“If this opens the door to working with some artists that we wouldn’t have been exposed to otherwise, then we’ll take that as a blessing,” Christesen says. “So the possibilities of working with great artists in different ways are plentiful and sometimes we don’t know what that could look like until we’re in the room making music together.”

Beyond that, word of mouth is key in the music industry, so the studio is hoping the artists share the good experiences they had in Richmond with their fans and other musicians.

Baldwin is excited about the possibilities.

“You never know what comes out of putting different people in a room together, that’s the magic of music,” he says. “It also allows people who might not have taken a trip to Richmond any time soon a chance to see and work in the studio, and meet all of the Spacebomb team.”

Best case scenario, he says, is that six or seven artists end up coming, making a great track or two, releasing them into the world with their own labels and people liking what they hear.

“Plus, we make a bunch of new friends and connections in the process,” he points out.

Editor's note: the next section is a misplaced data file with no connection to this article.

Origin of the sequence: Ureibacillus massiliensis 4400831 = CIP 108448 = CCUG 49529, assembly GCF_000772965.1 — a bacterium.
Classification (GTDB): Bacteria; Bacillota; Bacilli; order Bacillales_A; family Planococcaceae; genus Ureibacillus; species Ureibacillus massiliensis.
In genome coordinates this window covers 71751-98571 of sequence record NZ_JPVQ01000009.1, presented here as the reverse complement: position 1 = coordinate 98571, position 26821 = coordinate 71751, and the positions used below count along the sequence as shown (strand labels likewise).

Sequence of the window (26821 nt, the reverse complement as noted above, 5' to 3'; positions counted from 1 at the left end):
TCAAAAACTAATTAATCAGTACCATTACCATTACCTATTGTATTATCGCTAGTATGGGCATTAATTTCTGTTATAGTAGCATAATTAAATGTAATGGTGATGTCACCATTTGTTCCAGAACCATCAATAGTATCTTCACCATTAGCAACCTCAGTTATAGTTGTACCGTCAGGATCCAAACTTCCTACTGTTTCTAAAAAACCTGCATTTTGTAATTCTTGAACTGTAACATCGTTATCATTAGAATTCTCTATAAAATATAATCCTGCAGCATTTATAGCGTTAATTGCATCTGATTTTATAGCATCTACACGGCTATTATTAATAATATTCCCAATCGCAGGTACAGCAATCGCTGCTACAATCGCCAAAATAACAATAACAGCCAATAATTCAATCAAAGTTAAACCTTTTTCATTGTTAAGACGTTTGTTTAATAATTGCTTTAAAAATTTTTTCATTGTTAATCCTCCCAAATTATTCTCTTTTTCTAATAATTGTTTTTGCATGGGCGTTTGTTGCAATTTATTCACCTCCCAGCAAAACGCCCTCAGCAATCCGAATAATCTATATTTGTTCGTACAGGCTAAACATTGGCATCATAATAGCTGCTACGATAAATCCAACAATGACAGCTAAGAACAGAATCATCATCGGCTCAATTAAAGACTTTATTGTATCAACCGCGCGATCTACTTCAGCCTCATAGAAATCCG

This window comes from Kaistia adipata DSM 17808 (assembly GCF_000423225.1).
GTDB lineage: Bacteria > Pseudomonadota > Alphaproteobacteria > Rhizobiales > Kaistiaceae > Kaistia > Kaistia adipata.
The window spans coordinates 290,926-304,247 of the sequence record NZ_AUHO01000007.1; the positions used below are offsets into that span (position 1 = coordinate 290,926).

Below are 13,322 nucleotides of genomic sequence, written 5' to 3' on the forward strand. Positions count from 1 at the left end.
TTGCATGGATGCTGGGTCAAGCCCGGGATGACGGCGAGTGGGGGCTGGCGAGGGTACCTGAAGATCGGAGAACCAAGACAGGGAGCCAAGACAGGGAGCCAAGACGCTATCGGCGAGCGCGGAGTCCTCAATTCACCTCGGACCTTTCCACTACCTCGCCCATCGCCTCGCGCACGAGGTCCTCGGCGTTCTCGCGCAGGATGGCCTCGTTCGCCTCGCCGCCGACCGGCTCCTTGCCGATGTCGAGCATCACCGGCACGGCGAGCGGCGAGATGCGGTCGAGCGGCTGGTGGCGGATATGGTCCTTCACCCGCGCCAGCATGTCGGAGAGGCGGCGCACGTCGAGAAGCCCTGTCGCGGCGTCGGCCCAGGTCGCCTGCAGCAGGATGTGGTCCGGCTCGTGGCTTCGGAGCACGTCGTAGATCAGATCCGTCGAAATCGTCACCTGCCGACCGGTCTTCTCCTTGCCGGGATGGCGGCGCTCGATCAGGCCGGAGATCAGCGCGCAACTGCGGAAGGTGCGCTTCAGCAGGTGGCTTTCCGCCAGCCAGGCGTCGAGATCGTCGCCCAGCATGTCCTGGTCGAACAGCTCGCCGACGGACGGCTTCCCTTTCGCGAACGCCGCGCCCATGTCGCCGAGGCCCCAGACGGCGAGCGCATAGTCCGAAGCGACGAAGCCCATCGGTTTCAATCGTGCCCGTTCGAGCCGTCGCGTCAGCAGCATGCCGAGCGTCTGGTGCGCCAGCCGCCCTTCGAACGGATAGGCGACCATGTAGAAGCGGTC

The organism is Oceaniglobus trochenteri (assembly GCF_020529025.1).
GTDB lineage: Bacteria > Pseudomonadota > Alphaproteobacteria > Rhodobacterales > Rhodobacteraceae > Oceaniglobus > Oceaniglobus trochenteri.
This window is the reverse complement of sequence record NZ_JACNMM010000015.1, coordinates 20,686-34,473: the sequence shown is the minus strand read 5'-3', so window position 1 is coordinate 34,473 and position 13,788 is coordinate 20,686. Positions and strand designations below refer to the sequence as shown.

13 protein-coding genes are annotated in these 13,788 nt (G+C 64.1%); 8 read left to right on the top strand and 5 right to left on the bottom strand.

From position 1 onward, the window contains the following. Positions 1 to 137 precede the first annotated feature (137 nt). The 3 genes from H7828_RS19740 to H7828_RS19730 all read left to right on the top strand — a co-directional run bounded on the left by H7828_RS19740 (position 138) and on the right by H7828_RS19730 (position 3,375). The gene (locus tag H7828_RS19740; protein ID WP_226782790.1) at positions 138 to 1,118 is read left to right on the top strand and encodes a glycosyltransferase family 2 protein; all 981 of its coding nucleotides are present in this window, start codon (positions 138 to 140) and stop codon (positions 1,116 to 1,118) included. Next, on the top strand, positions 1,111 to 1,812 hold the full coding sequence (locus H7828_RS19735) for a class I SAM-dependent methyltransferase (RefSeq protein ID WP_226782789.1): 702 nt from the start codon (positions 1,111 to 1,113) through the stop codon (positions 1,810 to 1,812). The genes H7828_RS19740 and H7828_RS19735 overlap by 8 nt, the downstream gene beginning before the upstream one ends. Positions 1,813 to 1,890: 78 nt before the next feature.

Meeting new musicians and representing Richmond are a big part of what Spacebomb strives to do year round.

“Every time anyone comes to Richmond to work with us, they go away talking about what an amazing experience they had at Spacebomb and in the city itself,” Baldwin says. “We hope they get to see the community here too, and with companies like the Martin Agency, Arts & Letters Creative Co. and MadmonkieTV all reaching out offering to help with filming and streaming, Blanchard’s offering to stock us with coffee, and the amazing individuals who have offered accommodations free of charge, then I think that’ll be obvious from the minute they step through the doors.”

Christesen is more succinct.

“We hope to create something great with the artists who are coming to visit. That’s what it’s all about for us.”